Nabhani dynasty

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Bani Nabhan
Country Oman
Titles Kings muluk
Founded 1154
Ethnicity Arab

The Nabhani dynasty (or Nabahina dynasty), members of the Bani Nabhan family, were rulers of Oman from 1154 until 1624, when the Yaruba dynasty took power.[a] One of their most visible legacies is the Bahla Fort, a large complex of mud brick buildings on stone foundations which is registered as a UNESCO world heritage site.

Background[edit]

After the early days of Islam, the tribes in the interior of Oman were led by Imams, who held both spiritual and temporal power. The Yahmad branch of Azd tribes gained power in the 9th century.[1] They established a system where the ulama of the Banu Sama, the largest of the Nizari tribes of the interior, would select the Imam.[2] The authority of the Imams declined due to power struggles.[2] During the 11th and 12th centuries Oman was controlled by the Seljuk Empire. They were expelled in 1154, when the Nabhani dynasty came to power.[3]

Rule[edit]

Bahla Fort in 2013 after major restoral work in the 1990s

The best quality frankincense, a valuable product in the Middle Ages, comes from Dhofar in the interior of southern Oman.[4] The Banu Nabhan controlled the trade in frankincense on the overland route via Sohar to the Yabrin oasis, and then north to Bahrain, Baghdad and Damascus.[5] Muhammed al-Fallah of the Banu Nabhan emerged as a powerful leader in 1151 and had taken control by 1154. He lived until 1176.[5]

The Nabhanis ruled as muluk, or kings, while the Imams were reduced to largely symbolic significance. The Imams lost moral authority since the title came to be treated as the property of the dominant tribe at any time.[2] According to the historian Sirhan bin Said there were no records of Imams from 1153, when Imam Musa bin Abu Ja'afar died, until 1406, when Imam Hubaise bin Muhammad died.[6]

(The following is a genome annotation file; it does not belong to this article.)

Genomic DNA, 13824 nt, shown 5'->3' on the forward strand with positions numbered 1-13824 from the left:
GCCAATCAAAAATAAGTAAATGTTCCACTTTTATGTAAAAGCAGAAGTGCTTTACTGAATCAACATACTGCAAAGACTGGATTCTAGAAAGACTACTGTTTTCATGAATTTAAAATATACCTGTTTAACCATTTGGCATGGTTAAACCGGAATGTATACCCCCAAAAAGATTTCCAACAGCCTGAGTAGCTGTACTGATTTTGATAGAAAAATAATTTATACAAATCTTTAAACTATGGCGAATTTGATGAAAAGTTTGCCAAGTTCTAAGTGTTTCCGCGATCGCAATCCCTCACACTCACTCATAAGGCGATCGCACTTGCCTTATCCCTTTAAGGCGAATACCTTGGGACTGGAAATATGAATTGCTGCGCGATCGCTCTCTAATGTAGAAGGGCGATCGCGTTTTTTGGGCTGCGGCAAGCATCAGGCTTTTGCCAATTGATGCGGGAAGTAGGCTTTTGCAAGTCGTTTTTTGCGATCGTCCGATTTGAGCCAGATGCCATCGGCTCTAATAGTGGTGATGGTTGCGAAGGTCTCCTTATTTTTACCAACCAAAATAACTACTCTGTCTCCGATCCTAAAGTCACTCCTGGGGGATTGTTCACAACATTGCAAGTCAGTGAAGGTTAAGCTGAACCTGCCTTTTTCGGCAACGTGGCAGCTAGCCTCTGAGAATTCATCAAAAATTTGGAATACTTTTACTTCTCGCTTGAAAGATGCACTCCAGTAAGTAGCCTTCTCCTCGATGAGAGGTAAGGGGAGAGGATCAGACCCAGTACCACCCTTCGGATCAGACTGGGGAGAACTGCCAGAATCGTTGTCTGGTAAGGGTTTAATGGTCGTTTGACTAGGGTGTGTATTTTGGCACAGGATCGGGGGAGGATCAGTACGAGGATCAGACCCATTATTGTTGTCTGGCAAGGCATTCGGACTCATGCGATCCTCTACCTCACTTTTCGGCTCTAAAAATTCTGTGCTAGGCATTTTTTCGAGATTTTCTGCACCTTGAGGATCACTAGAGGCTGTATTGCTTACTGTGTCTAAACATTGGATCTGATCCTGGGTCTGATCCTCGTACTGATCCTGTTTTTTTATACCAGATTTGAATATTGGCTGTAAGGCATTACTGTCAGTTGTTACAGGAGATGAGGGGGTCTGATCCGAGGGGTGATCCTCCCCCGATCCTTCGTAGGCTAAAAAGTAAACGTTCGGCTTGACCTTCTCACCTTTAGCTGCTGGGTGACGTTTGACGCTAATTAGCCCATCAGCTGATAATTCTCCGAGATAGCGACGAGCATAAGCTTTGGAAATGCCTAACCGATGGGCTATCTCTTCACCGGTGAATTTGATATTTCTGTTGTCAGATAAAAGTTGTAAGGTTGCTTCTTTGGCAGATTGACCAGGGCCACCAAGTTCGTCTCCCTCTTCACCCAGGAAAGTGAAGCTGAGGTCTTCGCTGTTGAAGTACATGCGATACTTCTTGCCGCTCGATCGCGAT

The Nabhani made their capital at Bahla.[2] The Bahla Fort is called Hisn Tammah, and is said to take its name from an Iranian ruler of the town before the Islamic period.[7] There are probably some pre-Islamic structural elements, but most of the buildings date from the Nabhani period. Buildings include the Friday Mosque, which probably dates from the 14th century and has an elegantly carved mihrab. The most recent buildings appear to date to the start of the 16th century. The fort testifies to the power of the Nabhani in their heyday.[8]

The period is poorly documented. It seems that at times the Nabhani only controlled part of the interior of the country, and at other times also ruled over the coastal lands. Oman suffered from Persian invasions, and at one point the coast was controlled by the Kingdom of Hormuz.[9] The Banu Nabhan were dominant over the other tribes until the end of the 15th century.[8] There are records of personal visits by Nabhani rulers to Ethiopia, Zanzibar, the Lamu Archipelago of what is now Kenya, and Persia.[5] The al-Nabhani dynasty of Pate Island in the Lamu Archipelago claimed descent from the Omani dynasty.[10][11]

Decline and fall[edit]